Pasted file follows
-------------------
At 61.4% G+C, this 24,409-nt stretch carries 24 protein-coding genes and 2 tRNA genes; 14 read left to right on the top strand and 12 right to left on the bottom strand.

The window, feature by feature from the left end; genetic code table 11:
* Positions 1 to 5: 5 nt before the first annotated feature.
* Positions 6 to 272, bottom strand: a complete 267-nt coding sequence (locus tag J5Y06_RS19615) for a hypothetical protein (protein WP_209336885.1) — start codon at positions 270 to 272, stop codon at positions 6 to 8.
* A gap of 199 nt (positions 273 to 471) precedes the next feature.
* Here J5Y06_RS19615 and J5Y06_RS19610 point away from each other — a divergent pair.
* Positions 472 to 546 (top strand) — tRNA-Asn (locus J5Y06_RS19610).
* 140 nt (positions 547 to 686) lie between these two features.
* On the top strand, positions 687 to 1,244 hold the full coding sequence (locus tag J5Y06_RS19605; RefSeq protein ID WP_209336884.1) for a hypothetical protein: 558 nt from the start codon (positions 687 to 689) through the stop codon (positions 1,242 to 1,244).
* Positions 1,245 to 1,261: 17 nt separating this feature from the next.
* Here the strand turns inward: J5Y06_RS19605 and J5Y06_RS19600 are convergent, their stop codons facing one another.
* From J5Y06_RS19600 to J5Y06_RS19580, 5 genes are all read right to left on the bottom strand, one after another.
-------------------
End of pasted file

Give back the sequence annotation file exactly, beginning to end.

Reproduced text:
At 61.4% G+C, this 24,409-nt stretch carries 24 protein-coding genes and 2 tRNA genes; 14 read left to right on the top strand and 12 right to left on the bottom strand.

The window, feature by feature from the left end; genetic code table 11:
* Positions 1 to 5: 5 nt before the first annotated feature.
* Positions 6 to 272, bottom strand: a complete 267-nt coding sequence (locus tag J5Y06_RS19615) for a hypothetical protein (protein WP_209336885.1) — start codon at positions 270 to 272, stop codon at positions 6 to 8.
* A gap of 199 nt (positions 273 to 471) precedes the next feature.
* Here J5Y06_RS19615 and J5Y06_RS19610 point away from each other — a divergent pair.
* Positions 472 to 546 (top strand) — tRNA-Asn (locus J5Y06_RS19610).
* 140 nt (positions 547 to 686) lie between these two features.
* On the top strand, positions 687 to 1,244 hold the full coding sequence (locus tag J5Y06_RS19605; RefSeq protein ID WP_209336884.1) for a hypothetical protein: 558 nt from the start codon (positions 687 to 689) through the stop codon (positions 1,242 to 1,244).
* Positions 1,245 to 1,261: 17 nt separating this feature from the next.
* Here the strand turns inward: J5Y06_RS19605 and J5Y06_RS19600 are convergent, their stop codons facing one another.
* From J5Y06_RS19600 to J5Y06_RS19580, 5 genes are all read right to left on the bottom strand, one after another.